About The Business of Story Podcast:
Welcome to the Business of Story podcast, where the world’s best storytellers from business, Hollywood, and beyond teach you how to use stories to communicate and connect with your customers. While technology has given us all global reach with our messages, it’s still the ancient bewitchery of storytelling that connects us with one another. You will learn from some of the brightest content creators, advertising creatives, authors, professors, makers, marketers, and brand raconteurs in the business. Within every show you will learn at least one actionable tip that will make your stories more engaging, and help you advance your personal or professional quest further, faster.
Apple Podcast Reviews:
A lot of great information about story telling. It is hard to pick one episode, they are all good!Risingmaster
I recently came across Park Howell's excellent podcast. I love how he weaves in his personal stories with the interviews of his guests. If you are involved with sales or marketing for your business definitely check out this show.RivetingFM
Erik Deckers, author and humor columnist, joins the Business of Story Podcast to discuss how to improve your writing skills by adding humor, understanding three-act structure, and staying simple.
Send in the Clowns
Do you enjoy humor? Do you make yourself laugh? Are you sick of dry, data-driven business articles? Are you funny?
Erik Deckers thinks funny is serious business. Well, seriously good for business. He is an author, humor columnist, speaker, and Founder of Pro Blog Service. His book titles include, “Branding Yourself: How to Use Social Media to Invent or Reinvent Yourself,” and “No Bullshit Social Media: The All-Business, No-Hype Guide to Social Media Marketing.” Erik was also a Jack Kerouac House Writer-in-Residence recipient this spring.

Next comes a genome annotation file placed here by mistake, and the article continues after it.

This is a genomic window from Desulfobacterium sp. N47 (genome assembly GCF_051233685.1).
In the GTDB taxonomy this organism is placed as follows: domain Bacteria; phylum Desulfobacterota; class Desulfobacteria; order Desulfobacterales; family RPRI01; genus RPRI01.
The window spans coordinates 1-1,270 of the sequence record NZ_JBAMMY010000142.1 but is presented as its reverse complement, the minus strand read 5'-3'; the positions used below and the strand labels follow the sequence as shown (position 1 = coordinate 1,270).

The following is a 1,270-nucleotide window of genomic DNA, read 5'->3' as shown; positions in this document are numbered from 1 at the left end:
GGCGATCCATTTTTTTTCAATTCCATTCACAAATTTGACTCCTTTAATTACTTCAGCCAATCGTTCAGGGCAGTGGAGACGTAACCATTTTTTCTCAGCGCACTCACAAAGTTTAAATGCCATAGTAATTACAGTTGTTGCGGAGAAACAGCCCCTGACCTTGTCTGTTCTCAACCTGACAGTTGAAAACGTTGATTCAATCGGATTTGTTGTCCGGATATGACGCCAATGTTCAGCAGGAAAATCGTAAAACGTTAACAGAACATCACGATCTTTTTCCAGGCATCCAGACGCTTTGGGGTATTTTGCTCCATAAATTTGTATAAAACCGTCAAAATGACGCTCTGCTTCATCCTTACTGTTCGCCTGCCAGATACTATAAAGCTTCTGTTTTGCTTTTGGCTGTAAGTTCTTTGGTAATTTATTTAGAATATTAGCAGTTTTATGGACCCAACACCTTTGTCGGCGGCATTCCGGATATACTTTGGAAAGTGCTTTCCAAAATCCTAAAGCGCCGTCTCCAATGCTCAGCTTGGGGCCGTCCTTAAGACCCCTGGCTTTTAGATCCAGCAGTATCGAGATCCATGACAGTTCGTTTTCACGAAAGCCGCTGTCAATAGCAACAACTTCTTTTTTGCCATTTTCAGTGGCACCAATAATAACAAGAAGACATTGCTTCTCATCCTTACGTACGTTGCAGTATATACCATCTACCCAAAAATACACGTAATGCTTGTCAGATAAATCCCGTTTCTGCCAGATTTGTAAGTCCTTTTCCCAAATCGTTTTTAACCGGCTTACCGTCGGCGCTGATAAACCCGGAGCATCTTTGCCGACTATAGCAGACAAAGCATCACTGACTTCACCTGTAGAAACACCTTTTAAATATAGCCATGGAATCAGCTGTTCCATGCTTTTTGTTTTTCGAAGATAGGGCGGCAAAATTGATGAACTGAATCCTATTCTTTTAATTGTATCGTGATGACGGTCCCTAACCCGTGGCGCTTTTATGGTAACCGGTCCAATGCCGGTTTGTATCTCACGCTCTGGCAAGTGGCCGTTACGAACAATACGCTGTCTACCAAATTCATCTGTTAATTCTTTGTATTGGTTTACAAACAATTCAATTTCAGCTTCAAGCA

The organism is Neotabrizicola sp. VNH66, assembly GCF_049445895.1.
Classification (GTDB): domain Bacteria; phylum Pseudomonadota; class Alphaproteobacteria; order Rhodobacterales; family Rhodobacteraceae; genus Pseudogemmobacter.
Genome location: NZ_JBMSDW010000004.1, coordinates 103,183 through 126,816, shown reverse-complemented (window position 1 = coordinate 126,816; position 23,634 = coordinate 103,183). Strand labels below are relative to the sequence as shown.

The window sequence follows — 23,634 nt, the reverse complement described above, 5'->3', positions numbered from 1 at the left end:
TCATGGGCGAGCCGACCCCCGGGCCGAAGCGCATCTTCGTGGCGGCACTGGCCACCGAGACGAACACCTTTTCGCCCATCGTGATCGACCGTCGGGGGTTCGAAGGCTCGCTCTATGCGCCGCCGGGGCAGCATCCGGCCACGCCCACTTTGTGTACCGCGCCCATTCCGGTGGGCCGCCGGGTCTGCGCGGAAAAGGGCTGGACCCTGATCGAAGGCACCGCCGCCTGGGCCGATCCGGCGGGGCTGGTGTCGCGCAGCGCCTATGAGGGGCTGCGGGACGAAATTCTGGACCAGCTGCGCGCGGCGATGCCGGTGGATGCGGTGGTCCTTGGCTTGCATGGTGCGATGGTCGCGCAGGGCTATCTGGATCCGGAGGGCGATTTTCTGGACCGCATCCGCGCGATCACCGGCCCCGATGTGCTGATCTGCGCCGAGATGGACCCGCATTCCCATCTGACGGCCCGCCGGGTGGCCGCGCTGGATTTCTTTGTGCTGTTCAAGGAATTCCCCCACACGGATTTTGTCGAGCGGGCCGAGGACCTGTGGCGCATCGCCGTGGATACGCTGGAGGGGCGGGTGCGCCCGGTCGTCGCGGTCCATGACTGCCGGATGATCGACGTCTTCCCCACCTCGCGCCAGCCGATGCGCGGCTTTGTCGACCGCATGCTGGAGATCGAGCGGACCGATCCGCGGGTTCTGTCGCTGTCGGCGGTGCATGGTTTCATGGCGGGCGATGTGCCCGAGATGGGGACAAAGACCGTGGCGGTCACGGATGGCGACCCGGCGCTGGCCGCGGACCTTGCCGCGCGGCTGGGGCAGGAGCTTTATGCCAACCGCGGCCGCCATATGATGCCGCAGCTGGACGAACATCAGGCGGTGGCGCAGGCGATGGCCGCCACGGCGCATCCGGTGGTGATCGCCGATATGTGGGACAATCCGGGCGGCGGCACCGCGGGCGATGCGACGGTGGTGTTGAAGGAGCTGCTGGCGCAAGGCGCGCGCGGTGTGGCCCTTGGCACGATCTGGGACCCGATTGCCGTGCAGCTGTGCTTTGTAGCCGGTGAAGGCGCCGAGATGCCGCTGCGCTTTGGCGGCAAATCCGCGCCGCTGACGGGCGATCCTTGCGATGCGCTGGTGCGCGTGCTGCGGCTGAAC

Today, Erik talks us through the basic strategy of comedic writing to prove that it can be learned, the memorable and enjoyable nature of three-act structure, and how we can absorb lessons from the masters of the past.
Erik urges us to keep it simple: “Just use the best words possible that make your language and your writing tighter and make it more interesting to read.”
In This Episode
- Why infusing your writing with humor will improve it dramatically
- How to break down comedic theory to make it accessible and useable
- Why you can absolutely can learn to be funny
- How stories are more approachable and more memorable with comedy
- Why some are hesitant to use humor in the workplace, but it is a misplaced fear
- How to absorb lessons from great fiction writers
Quotes From This Episode
“Surprise and recognition are sort of those two main elements of doing successful humor.” —@edeckers
“Write like people, write like real people.” —@edeckers
“Our goal is to make content better than everybody else’s. We don’t want to make more content than anyone else.” —@edeckers
“There actually is a formula to humor, and so you can learn it, and you can start to put it into effect.” —@edeckers
“A lot of people are afraid of doing humor in the workplace because it’s very risky. Which it is, in the hands of an amateur. But if you know what you’re doing it’s one of the safest tools you can use.” —@edeckers
“I don’t write serious things if I can help it.” —@edeckers
“The average newspaper is written at a sixth-grade reading level for a reason. It’s not because everybody is stupid, it’s because that’s where we want to process information. And your readers, even if they are college professors, still want to process information at that sixth-grade level.” —@edeckers
- Erik Deckers
- Erik Deckers on Twitter, @edeckers
- Pro Blog Service
- Kerouac House Writer-in-Residence Program
- “The Storytelling Animal: How Stories Make Us Human” by Jonathan Gottschall
- Fast Company Magazine
- “The Hero’s Journey,” by Joseph Campbell
- “Your DIY Guide to Crafting and Telling Compelling Brand Stories that Sell,” by Park Howell